My customer was not a bit surprised, considering everything else he had to have “re-programmed” over the last 5 years. He was not even upset at this point, just grateful to have me replace the battery and get his car back on the road, INSTEAD OF the “stealer-ship”.
    I printed him a copy of the “wiper re-program” procedure and circled the step requiring the Ford Body Module Scanner, so he could understand what he was going to have to pay them to do to have operational windshield wipers again.
    I have excellent customers who are patient and rational individuals. Its a crying shame they will soon no longer have anything to drive other than this over-nannied, self-disabling garbage the auto industry is shitting out.

    • Hi gtc,
      In the case of the wiper blade being misaligned could you just pop off the arm and align it mechanically, or is the arm somehow permanently attached so you can’t even do that?

      • When the key is of, either wiper blade can be moved freely & independently by hand to any position. It has No mechanical apparatus to align. All alignment and synchronized operation is done by the Body Control Module with each of the 2 motors.

        • Thanks for the info gtc, the term “Body Control Module” sounds like some creepy Orwellian device our overlords want to implant in all of us.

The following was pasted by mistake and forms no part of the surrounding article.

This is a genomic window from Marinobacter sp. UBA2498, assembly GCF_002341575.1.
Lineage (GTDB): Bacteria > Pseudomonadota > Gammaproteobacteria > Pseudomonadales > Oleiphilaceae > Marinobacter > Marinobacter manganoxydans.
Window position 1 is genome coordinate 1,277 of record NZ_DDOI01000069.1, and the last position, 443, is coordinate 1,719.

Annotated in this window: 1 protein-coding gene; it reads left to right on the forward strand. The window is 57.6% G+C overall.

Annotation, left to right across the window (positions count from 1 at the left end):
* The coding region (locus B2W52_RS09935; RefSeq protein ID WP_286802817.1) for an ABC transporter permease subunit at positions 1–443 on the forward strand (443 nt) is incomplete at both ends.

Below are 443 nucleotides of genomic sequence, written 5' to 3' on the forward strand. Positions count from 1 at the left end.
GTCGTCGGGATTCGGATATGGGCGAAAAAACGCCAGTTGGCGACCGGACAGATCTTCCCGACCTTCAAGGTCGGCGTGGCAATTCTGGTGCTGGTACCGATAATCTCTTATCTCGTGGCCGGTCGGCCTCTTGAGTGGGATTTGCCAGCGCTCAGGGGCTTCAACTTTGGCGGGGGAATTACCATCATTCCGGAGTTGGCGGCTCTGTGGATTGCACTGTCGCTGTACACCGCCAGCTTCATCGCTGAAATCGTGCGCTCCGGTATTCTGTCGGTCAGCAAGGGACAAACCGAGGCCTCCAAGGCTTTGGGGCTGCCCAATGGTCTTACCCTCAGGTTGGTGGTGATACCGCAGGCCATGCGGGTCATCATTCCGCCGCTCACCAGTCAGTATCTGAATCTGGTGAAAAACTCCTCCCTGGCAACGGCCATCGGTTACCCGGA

• ‘the module program intentionally immobilizes the front wipers anytime the battery is disconnected.’ — gtc

      Why in the HELL is this behavior designed into the module? (serious question)

      If one has to replace a dead battery in a rain or snow storm, that’s not even s-a-a-a-a-a-f-e.

      The more I read about the electronic nannying designed into present-day vehicles, the more appalled I get.

      Having the wipers intentionally crap out when the battery’s replaced sounds like a punishment. Maybe Ford could embed a metallic ring in the steering wheel to deliver a mild electric shock as well, as Alexa barks, ‘On your knees, prole! Or next time I’ll jolt your testicles!’

      As far as countering this bloody-mindedness, I’d be tempted to remove the motorcycle battery and clip it to the Ford’s battery cables before removing them, thus keeping a module-preserving 12 volts applied during the hot swap.